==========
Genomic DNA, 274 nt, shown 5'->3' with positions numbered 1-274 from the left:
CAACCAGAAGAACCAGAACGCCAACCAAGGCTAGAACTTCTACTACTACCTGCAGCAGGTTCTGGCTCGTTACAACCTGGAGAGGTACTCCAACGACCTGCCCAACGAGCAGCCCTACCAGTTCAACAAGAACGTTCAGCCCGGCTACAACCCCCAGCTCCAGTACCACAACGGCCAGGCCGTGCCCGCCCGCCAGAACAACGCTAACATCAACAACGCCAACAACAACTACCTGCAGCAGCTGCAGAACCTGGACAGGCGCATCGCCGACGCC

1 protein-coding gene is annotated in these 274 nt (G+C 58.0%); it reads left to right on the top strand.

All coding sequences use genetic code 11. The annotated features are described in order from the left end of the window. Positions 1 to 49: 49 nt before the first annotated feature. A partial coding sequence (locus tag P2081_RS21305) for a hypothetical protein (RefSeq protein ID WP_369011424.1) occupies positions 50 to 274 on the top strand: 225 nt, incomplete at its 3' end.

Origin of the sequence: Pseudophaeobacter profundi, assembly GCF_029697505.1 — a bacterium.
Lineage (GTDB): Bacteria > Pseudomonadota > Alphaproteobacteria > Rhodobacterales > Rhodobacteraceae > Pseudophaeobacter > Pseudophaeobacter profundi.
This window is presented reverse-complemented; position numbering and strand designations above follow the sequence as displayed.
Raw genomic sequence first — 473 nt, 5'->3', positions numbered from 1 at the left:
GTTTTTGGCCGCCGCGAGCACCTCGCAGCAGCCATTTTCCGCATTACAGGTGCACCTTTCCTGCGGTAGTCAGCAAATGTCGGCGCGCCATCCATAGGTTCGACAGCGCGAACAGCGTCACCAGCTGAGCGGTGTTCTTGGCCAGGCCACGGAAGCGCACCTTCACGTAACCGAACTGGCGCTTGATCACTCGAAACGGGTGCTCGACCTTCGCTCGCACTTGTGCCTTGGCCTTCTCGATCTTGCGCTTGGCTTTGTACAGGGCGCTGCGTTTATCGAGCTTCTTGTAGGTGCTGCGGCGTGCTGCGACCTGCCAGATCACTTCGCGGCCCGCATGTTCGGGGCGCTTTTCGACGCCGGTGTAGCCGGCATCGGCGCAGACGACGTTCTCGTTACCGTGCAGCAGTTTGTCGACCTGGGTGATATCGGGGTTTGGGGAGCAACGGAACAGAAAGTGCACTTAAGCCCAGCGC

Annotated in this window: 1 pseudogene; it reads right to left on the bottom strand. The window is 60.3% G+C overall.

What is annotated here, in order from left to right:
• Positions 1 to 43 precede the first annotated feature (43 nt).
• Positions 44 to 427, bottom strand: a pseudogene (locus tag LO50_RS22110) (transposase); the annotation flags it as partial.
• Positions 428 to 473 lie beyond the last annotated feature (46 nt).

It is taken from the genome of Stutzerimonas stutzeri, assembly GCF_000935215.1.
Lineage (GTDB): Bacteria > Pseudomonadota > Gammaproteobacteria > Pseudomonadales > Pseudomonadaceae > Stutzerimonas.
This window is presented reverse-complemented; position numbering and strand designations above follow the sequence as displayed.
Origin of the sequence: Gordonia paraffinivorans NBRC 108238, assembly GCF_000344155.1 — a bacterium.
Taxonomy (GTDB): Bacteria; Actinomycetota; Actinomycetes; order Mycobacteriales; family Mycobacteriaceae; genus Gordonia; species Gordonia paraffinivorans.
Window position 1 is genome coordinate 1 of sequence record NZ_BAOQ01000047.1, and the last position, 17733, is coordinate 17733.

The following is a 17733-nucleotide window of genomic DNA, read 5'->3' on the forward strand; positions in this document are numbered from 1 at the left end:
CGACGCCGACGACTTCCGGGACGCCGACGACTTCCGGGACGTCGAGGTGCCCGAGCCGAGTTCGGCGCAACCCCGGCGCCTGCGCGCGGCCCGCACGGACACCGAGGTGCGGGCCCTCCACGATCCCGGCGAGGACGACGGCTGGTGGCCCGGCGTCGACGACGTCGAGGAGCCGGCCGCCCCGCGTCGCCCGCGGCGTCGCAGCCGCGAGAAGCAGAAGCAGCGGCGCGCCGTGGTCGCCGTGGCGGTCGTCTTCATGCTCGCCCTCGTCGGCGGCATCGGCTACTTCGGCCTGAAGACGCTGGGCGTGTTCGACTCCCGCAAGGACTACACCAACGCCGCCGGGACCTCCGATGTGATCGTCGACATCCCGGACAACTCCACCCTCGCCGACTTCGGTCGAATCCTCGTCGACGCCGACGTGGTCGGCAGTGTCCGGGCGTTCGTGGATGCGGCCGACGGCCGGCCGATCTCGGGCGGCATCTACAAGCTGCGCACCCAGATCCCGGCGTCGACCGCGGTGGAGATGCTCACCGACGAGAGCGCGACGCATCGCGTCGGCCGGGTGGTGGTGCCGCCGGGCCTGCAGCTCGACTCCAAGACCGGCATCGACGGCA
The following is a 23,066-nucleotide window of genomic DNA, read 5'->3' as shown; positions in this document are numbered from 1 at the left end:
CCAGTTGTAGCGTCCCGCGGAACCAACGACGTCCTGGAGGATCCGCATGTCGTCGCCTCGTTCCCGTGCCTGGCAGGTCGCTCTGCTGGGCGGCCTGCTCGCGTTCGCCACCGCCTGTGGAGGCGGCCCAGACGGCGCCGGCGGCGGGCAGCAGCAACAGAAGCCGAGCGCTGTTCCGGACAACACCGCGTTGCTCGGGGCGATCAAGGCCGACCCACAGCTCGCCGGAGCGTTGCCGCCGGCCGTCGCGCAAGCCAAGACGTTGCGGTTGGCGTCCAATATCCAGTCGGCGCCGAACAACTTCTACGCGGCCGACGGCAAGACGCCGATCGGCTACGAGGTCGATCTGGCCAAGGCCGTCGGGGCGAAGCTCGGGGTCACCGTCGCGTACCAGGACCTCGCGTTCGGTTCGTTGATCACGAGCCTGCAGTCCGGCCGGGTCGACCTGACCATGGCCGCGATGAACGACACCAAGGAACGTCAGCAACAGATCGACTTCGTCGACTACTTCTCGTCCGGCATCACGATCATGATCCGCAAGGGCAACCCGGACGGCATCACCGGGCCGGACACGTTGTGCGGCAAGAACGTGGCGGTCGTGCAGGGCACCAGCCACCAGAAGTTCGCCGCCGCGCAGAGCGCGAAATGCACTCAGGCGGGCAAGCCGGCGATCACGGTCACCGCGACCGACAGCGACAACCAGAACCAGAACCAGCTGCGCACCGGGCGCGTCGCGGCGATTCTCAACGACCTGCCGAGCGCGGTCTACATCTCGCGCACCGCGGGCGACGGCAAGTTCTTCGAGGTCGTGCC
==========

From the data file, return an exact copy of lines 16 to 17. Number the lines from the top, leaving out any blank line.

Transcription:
Lineage (GTDB): Bacteria > Pseudomonadota > Gammaproteobacteria > Pseudomonadales > Pseudomonadaceae > Stutzerimonas.
This window is presented reverse-complemented; position numbering and strand designations above follow the sequence as displayed.